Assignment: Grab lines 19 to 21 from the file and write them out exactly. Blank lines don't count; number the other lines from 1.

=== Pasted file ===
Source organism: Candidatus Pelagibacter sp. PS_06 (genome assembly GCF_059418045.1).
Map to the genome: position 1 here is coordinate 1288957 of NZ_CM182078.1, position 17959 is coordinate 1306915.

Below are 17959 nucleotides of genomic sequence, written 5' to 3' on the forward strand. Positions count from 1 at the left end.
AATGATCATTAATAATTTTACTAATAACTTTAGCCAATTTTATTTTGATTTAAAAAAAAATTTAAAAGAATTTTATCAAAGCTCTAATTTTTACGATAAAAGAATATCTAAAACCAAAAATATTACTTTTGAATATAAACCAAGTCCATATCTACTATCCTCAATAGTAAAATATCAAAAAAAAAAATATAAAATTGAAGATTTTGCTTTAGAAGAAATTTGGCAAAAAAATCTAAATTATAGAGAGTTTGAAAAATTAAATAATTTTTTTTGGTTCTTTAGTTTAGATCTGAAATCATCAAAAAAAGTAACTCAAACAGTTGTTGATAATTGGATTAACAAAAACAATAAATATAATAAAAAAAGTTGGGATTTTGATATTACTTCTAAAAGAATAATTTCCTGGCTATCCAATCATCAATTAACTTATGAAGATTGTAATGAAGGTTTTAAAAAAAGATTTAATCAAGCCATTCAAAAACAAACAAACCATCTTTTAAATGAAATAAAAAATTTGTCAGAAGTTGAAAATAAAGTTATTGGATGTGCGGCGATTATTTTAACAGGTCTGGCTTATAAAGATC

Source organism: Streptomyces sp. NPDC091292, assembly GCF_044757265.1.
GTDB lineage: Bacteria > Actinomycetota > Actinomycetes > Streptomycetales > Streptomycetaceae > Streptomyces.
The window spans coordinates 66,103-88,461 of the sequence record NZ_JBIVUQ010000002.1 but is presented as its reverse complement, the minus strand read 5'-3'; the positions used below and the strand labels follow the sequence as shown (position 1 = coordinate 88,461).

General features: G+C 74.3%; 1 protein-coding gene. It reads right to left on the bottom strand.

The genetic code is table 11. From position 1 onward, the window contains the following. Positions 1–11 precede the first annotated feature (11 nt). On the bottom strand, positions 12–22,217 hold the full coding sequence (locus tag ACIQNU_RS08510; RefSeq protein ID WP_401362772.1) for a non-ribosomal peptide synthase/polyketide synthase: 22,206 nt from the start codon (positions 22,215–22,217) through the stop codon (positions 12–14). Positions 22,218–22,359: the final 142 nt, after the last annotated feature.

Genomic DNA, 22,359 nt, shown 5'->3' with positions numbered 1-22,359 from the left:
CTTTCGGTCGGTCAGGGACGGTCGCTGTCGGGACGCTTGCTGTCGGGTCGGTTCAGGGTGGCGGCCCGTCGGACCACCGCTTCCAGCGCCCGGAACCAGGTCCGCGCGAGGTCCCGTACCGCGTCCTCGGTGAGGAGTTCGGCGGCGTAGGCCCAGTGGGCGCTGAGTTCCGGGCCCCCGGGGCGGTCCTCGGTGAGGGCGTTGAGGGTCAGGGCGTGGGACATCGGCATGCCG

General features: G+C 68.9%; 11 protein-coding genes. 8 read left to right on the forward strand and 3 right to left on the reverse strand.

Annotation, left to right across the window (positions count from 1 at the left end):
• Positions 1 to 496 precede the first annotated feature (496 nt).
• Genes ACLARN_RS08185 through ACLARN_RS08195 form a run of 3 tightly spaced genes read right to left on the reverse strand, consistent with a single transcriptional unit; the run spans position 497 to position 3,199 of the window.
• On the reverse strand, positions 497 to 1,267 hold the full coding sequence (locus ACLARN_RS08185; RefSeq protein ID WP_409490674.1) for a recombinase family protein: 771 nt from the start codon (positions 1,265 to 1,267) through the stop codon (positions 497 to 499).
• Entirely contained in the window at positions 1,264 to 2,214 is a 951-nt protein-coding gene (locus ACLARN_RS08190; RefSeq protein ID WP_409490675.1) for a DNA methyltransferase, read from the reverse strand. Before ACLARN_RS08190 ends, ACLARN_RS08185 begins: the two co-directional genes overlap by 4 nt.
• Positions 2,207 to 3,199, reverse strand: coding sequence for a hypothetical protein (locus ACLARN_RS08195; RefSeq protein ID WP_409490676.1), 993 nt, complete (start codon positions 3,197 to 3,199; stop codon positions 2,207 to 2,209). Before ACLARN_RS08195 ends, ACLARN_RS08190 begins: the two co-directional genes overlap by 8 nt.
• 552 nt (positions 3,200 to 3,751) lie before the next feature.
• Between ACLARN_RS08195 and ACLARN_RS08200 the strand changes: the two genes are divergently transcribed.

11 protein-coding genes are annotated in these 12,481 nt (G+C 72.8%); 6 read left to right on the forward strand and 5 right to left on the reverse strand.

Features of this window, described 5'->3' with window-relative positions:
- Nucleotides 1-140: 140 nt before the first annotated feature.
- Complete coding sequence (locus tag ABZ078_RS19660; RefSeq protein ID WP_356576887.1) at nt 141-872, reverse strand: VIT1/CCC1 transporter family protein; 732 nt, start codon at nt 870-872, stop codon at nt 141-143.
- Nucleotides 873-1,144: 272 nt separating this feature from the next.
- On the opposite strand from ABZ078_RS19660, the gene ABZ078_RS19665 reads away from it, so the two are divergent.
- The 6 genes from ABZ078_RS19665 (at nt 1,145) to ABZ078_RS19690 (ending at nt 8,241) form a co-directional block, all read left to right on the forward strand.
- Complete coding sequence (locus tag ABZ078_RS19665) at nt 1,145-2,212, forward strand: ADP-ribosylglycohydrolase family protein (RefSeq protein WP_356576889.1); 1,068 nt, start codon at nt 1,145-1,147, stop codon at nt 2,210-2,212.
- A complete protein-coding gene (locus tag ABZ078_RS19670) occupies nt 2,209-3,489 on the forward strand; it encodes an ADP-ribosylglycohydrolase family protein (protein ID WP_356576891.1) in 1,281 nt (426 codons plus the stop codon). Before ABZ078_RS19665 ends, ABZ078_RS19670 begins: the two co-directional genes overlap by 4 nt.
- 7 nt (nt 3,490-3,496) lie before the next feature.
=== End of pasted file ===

• 552 nt (positions 3,200 to 3,751) lie before the next feature.
• Between ACLARN_RS08195 and ACLARN_RS08200 the strand changes: the two genes are divergently transcribed.

11 protein-coding genes are annotated in these 12,481 nt (G+C 72.8%); 6 read left to right on the forward strand and 5 right to left on the reverse strand.